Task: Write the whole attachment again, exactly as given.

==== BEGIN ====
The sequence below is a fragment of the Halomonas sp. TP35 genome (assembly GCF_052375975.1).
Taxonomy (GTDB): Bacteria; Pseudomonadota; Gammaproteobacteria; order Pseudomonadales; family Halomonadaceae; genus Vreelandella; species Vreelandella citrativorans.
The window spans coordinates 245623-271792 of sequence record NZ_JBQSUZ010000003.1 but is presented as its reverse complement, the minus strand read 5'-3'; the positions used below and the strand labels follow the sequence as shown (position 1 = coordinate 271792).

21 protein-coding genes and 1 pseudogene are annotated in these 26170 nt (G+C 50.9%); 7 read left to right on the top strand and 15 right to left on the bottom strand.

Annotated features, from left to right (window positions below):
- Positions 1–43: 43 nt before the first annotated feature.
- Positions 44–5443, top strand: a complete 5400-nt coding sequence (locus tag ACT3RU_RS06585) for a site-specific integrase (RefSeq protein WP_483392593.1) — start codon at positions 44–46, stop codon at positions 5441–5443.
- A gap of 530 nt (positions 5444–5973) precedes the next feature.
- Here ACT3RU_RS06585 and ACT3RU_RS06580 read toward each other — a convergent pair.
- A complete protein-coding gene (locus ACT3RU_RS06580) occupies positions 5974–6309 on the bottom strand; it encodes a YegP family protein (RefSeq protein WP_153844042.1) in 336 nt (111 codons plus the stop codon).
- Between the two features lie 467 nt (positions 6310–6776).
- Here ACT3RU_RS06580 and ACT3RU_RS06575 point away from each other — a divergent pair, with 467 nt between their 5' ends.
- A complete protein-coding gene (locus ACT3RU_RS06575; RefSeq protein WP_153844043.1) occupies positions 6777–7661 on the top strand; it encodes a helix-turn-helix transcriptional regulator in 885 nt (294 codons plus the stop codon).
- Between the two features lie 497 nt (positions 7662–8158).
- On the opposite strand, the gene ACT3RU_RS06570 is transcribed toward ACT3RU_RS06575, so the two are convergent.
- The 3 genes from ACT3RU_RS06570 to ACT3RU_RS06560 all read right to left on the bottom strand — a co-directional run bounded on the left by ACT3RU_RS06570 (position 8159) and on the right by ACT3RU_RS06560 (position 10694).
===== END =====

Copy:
The sequence below is a fragment of the Halomonas sp. TP35 genome (assembly GCF_052375975.1).
Taxonomy (GTDB): Bacteria; Pseudomonadota; Gammaproteobacteria; order Pseudomonadales; family Halomonadaceae; genus Vreelandella; species Vreelandella citrativorans.
The window spans coordinates 245623-271792 of sequence record NZ_JBQSUZ010000003.1 but is presented as its reverse complement, the minus strand read 5'-3'; the positions used below and the strand labels follow the sequence as shown (position 1 = coordinate 271792).

21 protein-coding genes and 1 pseudogene are annotated in these 26170 nt (G+C 50.9%); 7 read left to right on the top strand and 15 right to left on the bottom strand.

Annotated features, from left to right (window positions below):
- Positions 1–43: 43 nt before the first annotated feature.
- Positions 44–5443, top strand: a complete 5400-nt coding sequence (locus tag ACT3RU_RS06585) for a site-specific integrase (RefSeq protein WP_483392593.1) — start codon at positions 44–46, stop codon at positions 5441–5443.
- A gap of 530 nt (positions 5444–5973) precedes the next feature.
- Here ACT3RU_RS06585 and ACT3RU_RS06580 read toward each other — a convergent pair.
- A complete protein-coding gene (locus ACT3RU_RS06580) occupies positions 5974–6309 on the bottom strand; it encodes a YegP family protein (RefSeq protein WP_153844042.1) in 336 nt (111 codons plus the stop codon).
- Between the two features lie 467 nt (positions 6310–6776).
- Here ACT3RU_RS06580 and ACT3RU_RS06575 point away from each other — a divergent pair, with 467 nt between their 5' ends.
- A complete protein-coding gene (locus ACT3RU_RS06575; RefSeq protein WP_153844043.1) occupies positions 6777–7661 on the top strand; it encodes a helix-turn-helix transcriptional regulator in 885 nt (294 codons plus the stop codon).
- Between the two features lie 497 nt (positions 7662–8158).
- On the opposite strand, the gene ACT3RU_RS06570 is transcribed toward ACT3RU_RS06575, so the two are convergent.
- The 3 genes from ACT3RU_RS06570 to ACT3RU_RS06560 all read right to left on the bottom strand — a co-directional run bounded on the left by ACT3RU_RS06570 (position 8159) and on the right by ACT3RU_RS06560 (position 10694).